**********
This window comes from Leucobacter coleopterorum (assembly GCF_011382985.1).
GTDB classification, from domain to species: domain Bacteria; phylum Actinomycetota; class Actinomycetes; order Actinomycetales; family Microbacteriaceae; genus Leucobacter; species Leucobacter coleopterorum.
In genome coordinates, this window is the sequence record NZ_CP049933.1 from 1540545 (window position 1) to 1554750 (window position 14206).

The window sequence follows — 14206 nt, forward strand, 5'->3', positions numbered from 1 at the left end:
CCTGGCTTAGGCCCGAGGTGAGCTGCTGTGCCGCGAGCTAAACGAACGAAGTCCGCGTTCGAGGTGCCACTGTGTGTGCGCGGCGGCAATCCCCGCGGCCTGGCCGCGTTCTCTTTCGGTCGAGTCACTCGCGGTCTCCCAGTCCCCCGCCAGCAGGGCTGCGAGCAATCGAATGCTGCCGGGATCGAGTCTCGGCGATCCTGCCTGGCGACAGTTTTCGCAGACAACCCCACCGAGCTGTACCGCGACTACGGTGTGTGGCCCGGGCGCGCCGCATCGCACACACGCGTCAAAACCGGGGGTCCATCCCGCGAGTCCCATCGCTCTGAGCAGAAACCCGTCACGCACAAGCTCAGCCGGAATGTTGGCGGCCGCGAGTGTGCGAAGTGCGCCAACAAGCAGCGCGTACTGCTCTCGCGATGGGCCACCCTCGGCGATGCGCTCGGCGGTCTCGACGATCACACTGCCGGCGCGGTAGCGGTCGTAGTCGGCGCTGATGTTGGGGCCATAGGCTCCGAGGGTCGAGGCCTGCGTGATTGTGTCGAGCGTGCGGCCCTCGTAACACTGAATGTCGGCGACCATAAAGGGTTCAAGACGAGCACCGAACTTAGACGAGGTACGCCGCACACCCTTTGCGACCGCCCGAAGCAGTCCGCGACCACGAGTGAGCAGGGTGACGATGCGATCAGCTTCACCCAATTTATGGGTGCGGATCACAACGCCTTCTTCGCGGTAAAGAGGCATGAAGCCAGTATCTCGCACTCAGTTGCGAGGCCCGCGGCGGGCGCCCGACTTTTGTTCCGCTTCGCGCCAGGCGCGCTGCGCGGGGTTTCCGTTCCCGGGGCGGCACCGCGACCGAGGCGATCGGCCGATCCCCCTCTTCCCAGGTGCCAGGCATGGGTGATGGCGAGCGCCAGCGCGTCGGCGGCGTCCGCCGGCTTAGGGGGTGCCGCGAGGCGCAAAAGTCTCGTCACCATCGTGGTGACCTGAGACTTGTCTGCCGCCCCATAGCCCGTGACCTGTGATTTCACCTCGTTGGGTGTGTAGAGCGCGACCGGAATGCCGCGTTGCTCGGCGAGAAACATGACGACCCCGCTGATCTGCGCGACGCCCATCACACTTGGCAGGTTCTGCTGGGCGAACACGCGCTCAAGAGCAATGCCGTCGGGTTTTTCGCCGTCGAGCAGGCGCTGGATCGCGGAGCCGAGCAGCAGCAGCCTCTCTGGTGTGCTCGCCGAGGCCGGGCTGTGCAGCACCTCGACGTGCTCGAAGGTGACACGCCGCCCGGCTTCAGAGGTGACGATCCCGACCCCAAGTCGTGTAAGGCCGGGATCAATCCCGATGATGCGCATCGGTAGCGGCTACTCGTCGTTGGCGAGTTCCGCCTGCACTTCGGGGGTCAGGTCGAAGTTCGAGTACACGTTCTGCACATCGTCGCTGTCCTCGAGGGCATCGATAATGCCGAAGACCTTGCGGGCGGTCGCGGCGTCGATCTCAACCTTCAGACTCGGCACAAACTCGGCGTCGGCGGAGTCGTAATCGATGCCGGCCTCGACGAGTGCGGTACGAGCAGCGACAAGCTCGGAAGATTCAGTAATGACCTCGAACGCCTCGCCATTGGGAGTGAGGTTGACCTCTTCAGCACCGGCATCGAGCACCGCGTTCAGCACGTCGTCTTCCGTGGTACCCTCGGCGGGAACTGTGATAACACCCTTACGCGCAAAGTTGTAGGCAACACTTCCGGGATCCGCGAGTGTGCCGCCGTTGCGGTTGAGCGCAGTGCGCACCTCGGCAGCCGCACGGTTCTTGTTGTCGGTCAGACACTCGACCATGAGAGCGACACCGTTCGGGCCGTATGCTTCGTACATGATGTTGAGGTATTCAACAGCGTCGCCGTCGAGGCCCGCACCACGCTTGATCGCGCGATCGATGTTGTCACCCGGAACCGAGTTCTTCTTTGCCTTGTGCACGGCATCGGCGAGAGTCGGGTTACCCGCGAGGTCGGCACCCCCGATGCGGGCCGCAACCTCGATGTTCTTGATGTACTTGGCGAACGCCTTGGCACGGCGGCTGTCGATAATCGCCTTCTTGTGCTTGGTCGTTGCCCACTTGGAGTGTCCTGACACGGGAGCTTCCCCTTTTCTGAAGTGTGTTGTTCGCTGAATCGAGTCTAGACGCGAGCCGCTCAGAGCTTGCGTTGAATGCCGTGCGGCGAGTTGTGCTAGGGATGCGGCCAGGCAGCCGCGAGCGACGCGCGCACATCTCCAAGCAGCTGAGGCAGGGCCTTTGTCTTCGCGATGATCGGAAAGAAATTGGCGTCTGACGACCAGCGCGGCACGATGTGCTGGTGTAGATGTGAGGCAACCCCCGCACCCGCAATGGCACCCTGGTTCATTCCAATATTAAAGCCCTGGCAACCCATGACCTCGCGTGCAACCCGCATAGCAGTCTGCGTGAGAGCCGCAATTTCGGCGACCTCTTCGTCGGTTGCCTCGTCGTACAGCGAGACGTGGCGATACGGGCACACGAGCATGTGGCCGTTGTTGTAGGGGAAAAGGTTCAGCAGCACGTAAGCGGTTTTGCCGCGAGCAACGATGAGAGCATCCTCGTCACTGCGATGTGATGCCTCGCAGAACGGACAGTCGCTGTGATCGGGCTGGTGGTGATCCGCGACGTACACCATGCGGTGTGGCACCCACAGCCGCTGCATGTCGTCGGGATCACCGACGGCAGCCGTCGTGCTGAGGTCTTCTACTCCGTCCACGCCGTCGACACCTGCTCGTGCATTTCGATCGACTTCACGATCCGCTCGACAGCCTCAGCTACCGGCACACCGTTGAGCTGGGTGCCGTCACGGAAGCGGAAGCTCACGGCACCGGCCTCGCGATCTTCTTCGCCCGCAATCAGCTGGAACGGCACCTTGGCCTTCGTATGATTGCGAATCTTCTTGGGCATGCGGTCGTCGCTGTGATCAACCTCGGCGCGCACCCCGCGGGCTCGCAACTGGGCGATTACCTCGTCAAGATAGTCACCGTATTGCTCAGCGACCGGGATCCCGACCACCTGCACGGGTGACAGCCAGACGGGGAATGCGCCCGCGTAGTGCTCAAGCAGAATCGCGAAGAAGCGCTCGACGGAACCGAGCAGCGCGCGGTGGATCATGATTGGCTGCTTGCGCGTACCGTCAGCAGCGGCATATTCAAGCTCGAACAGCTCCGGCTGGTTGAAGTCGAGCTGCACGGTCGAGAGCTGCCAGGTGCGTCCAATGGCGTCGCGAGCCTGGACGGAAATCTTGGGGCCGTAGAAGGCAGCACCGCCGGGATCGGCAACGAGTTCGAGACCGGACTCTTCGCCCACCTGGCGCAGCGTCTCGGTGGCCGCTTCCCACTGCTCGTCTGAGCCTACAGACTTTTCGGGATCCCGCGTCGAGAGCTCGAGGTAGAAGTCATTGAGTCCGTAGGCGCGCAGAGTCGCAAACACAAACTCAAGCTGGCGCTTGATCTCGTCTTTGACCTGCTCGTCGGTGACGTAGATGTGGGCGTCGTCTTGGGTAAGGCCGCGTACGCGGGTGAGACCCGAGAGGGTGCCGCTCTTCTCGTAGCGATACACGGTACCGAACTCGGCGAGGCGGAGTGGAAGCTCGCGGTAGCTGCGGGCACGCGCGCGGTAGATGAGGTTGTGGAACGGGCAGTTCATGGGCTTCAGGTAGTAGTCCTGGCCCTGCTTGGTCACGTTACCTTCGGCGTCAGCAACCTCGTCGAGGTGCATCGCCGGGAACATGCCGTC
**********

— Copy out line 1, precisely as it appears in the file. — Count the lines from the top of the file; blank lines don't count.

This window comes from Leucobacter coleopterorum (assembly GCF_011382985.1).